Rating: 4 Stars
This book interested me for a couple reasons. One, I am utterly obsessed with New York City. Two, Law and Order: SVU is one of my favorite shows ever. And three, most importantly, I am deeply troubled about this growing divided between police officers and the public that seems to have been split wide open in the wake of the deaths of so many unarmed civilians, many of whom are young African American males.
The book is not perfect. In general it is fairly conversational and I liked that. It felt like I was sitting around with my grandpa and he was telling me stories about his childhood and this and that. Only it wasn't my grandpa, and the stories were about IAB catching nasty pieces of work who never should have been given the privilege of wearing an NYPD badge. But at times the writing feels a bit defensive about officer-involved shootings. I think most rational-minded people realize that the majority of police officers are honest, hardworking, good people who do their jobs with all the integrity with which they took their oath. The defensiveness was a by-product of trying to explain what it is like to be in a situation where you have a split-second to make what amounts to a life or death decision. I truly believe that the majority of the police officers in our country react the same way the author did, with thoughts of: Please don't make me shoot them, please don't make me shoot them, please don't make me shoot them. In the last few years, starting with the Michael Brown case in Ferguson, so many people have questions the idea of why an officer can't shoot to injure, instead of shoot to kill. The author explained that in the NYPD, the policy is 'shoot to stop'.
At the time of the author's retirement, only one other member of the NYPD had served as long or longer than him. He spent 20 years of his career with IAB, which makes for some fascinating and horrifying stories. It is hard to convince people to take a job that requires them to basically police the police, meaning some of their friends even. I can't imagine a more unenviable job but it is a necessary one, as this book proves time and again. It also amazes me that some of these officers could be so stupid as to think that they would get away with their crimes in the end. In fact, officers should always assume that when someone brings a shady plan to them, that it is really an Integrity Test. Unfortunately it won't, because there will always be bad cops, just like there are bad teachers, doctors, etc.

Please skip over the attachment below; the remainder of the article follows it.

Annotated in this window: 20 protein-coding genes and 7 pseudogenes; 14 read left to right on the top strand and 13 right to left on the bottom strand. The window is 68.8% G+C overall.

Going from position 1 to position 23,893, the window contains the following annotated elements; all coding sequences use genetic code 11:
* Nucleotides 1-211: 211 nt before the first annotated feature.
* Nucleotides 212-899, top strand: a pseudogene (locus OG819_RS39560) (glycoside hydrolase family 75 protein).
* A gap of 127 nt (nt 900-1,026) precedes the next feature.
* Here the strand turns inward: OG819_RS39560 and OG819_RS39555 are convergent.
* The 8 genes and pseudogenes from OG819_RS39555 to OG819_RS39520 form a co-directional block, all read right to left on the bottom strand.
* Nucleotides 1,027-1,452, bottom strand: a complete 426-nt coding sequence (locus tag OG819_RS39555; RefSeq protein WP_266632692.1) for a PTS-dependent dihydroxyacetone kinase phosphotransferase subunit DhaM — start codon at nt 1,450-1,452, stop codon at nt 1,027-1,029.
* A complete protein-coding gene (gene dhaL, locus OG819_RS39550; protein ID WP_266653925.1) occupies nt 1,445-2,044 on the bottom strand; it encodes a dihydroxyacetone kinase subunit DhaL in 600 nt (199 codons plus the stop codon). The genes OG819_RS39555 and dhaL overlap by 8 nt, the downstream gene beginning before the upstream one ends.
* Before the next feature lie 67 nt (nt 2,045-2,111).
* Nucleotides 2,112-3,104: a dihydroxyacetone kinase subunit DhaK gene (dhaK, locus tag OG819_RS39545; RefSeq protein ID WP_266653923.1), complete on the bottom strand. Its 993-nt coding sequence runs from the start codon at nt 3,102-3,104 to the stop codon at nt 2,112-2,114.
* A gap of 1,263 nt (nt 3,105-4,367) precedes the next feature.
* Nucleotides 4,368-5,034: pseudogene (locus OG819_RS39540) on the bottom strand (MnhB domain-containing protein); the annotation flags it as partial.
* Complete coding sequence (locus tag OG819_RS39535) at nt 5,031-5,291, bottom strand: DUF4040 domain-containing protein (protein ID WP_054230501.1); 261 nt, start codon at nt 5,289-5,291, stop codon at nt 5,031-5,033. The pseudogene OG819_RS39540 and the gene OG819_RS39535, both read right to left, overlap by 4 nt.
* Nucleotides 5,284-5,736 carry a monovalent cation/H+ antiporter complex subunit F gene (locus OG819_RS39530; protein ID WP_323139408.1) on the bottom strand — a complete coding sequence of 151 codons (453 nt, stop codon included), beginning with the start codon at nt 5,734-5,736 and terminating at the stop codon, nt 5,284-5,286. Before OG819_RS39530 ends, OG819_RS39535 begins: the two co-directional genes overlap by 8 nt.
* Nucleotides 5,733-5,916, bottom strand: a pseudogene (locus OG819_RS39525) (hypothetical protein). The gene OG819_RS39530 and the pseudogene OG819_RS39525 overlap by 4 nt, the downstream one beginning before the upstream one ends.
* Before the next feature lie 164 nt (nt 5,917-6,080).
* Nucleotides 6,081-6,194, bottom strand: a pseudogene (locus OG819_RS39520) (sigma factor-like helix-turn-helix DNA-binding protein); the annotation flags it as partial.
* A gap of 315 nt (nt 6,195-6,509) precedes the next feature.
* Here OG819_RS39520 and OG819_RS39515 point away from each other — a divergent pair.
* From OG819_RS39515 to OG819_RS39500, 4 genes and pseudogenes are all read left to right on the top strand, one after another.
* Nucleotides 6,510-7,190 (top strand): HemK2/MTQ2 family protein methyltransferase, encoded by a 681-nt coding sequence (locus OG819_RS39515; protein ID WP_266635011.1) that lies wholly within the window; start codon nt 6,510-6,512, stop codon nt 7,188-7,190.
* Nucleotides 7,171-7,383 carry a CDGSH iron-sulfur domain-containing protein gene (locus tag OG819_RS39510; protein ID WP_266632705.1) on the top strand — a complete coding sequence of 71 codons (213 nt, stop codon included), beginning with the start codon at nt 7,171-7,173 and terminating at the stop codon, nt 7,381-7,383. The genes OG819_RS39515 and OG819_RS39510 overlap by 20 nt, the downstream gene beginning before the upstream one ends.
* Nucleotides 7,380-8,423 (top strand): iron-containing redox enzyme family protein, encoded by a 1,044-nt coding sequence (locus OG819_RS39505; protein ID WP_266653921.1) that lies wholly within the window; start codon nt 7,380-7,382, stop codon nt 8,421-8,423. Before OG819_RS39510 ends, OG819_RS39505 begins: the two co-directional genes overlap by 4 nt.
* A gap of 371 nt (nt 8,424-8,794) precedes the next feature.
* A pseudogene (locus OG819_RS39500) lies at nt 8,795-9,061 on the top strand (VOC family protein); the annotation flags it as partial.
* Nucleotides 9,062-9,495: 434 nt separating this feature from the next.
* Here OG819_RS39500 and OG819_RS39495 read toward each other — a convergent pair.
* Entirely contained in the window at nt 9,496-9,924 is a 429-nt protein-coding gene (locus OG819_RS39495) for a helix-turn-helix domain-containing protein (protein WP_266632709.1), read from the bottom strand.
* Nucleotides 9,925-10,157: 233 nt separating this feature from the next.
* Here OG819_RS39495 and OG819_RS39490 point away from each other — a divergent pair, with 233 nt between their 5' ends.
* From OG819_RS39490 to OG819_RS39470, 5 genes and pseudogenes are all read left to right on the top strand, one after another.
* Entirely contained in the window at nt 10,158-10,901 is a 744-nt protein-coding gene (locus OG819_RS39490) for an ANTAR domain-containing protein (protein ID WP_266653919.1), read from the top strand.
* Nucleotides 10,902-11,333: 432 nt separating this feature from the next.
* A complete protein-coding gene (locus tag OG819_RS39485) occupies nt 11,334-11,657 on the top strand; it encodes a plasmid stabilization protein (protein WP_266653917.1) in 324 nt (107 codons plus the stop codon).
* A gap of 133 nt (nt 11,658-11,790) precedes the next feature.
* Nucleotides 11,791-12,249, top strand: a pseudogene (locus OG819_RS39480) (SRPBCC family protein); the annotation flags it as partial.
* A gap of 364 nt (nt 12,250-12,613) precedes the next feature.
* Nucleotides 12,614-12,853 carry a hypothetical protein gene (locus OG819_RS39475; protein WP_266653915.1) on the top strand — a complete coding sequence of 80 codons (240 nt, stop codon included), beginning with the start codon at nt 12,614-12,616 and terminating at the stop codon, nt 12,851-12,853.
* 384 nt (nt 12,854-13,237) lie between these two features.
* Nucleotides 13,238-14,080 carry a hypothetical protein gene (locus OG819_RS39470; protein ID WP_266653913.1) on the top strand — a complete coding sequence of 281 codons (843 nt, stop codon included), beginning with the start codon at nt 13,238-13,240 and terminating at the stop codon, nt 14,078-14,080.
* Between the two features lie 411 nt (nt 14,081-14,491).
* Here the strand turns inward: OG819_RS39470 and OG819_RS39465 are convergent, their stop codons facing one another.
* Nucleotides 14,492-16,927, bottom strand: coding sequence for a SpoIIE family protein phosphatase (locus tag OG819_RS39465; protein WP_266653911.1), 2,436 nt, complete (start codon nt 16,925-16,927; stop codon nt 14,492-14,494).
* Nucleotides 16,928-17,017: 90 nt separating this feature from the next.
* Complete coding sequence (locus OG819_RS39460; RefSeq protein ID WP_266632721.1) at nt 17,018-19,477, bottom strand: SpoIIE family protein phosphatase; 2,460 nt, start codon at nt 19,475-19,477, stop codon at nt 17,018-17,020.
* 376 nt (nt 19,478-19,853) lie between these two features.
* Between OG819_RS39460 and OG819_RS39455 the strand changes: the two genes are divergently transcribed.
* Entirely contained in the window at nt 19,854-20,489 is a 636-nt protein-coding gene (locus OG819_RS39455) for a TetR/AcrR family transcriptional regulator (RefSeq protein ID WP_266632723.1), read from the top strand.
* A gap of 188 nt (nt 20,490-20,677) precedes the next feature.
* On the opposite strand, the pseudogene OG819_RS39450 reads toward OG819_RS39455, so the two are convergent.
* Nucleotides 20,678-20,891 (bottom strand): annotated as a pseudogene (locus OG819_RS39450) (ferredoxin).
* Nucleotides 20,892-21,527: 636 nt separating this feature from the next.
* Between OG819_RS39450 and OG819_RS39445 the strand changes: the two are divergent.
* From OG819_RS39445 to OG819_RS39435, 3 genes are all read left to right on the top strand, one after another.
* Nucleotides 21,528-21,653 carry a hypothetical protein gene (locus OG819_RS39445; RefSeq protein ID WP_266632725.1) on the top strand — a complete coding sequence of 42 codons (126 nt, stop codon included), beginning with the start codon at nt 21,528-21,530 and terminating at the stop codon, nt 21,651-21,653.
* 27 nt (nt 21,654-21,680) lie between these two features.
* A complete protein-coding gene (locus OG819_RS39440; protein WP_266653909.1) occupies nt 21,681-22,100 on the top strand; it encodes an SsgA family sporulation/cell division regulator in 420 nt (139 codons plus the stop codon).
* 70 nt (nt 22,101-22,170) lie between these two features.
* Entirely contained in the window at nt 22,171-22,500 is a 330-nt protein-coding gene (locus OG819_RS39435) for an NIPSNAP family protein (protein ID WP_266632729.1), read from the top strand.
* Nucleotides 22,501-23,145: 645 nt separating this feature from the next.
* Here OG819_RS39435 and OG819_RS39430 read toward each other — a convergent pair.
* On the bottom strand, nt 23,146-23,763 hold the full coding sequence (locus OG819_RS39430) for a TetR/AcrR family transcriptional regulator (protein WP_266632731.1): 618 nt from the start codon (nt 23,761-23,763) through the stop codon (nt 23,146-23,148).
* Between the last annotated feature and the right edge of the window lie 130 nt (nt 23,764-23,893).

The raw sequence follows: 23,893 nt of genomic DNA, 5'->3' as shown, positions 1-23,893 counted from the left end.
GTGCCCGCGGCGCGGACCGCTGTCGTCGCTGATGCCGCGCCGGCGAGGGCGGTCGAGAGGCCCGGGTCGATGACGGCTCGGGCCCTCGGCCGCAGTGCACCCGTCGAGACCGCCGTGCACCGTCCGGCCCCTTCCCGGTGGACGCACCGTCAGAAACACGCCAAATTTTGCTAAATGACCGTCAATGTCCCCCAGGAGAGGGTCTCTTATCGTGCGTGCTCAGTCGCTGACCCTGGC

On a sort-of lighter note, Law and Order: SVU is one of my all-time favorite shows. I unfortunately had to stop watching it for two reasons: Elliot Stabler (Christopher Meloni, yum) left the force after season 12, and I had a baby which made it nearly impossible to watch a fictional show based on real crimes often committed against children. I could not handle it and cried buckets the first time I tried to watch the show as a new mom. And if you do not believe the tag line of 'ripped from the headlines', it is 100% true. The author recounted a tale of a suspect being arrested and beaten up by the four officers during transport to the precinct, where upon arrival two of the officers took him into a bathroom and one held him down while the other shoved the end of either a broom or a plunger (I can't remember which) into the man's rectum. This happened on an episode of SVU, though the motive and crimes surrounding this part of the story were changed. With some of the stories the author recounted, it was hard to not see Benson and Stabler as detectives within the narrative, even though yes I know they are fictional. It was also interesting to think about how Stabler always reacted every time IAB was afoot as I was reading.
Overall this is a good read about what it is like from the inside, investigating the very people who have sworn to protect the public. It is by no means an easy job, or a fun one, but it is a necessary one.